Concerto for Flute and Harp in C major (K.299) (Flute, Harp & Piano)
Mozart, Wolfgang Amadeus
Mozart Concerto for Flute and Harp in C major (K.299) (Flute, Harp & Piano)
During Mozart’s stay in Paris in 1778, Baron Grimm introduced the composer to Adrien-Louis Bonniéres de Souastre, Duc de Guines. Mozart reported that de Guines, a former French ambassador to England, played “the flute incomparably well”, while his daughter played “the harp magnificently”. Although the little Duchess took composition lessons from Mozart, her teacher was far from pleased with her progress. Leopold Mozart later mitigated his son's harsh judgement by writing to him: "Do you think everybody has your talent?". Mozart thus wrote the Concerto for Flute and Harp in the "easiest" key of C major for father and daughter.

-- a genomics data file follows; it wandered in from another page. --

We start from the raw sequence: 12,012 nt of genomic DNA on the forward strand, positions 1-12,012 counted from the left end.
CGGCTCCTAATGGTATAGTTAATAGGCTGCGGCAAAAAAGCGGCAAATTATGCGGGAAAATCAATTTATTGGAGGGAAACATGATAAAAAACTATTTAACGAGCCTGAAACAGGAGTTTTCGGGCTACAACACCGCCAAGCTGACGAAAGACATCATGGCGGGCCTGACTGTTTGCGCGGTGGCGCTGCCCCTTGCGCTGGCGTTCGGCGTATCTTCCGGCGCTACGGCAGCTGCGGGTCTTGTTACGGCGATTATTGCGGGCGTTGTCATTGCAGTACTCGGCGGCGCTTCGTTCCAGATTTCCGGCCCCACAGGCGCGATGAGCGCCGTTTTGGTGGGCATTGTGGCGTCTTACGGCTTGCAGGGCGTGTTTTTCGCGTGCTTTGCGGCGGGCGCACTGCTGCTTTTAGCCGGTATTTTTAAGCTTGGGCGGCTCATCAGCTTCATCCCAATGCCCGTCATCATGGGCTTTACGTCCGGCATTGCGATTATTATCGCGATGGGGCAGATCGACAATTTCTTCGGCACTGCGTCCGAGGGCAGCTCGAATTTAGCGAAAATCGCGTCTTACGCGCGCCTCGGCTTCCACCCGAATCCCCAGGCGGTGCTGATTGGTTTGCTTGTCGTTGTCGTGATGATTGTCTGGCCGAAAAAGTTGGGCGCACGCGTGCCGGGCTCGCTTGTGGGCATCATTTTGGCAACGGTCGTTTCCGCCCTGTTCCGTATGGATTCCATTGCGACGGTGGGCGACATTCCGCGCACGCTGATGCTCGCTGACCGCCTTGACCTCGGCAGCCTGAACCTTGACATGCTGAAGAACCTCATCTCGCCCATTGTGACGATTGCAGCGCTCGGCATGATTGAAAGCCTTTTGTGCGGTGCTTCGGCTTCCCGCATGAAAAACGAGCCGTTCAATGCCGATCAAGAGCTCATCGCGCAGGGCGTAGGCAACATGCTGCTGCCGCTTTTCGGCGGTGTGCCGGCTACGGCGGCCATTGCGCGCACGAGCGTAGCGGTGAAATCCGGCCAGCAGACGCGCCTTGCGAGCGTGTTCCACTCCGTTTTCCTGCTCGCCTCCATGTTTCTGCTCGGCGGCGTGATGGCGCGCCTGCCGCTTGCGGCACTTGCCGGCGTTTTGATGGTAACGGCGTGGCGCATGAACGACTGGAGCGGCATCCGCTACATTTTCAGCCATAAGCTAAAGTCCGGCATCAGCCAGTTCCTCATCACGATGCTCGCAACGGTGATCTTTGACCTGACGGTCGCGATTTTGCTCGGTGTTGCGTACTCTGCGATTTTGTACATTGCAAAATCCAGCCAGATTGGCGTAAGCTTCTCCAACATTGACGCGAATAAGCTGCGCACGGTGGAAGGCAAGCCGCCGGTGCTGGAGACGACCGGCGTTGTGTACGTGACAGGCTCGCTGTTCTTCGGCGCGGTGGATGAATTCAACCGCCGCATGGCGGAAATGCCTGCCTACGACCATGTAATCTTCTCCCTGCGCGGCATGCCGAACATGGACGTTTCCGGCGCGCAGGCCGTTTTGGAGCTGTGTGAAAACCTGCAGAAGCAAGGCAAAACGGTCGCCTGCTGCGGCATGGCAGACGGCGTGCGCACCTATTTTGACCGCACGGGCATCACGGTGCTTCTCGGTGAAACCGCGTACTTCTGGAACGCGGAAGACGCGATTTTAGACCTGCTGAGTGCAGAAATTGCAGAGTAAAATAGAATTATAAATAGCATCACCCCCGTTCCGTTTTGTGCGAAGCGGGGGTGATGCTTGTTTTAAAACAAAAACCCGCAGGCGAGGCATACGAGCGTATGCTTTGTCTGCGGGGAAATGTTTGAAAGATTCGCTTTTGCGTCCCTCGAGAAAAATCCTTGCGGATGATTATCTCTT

Although the autograph is not dated, certain passages in Mozart’s letters suggest that he wrote it around April 1778. The work is a splendid example of charming salon music, a “galanterie”, albeit a Mozartian one, which makes only moderate demands on the technical skills of the two soloists and the small orchestra.
- Urtext of the New Mozart Edition
- Full score and parts (BA4598), Flute & Piano reduction (BA4598-90) and study score format 22.5 x 16.5cm (TP286) available for sale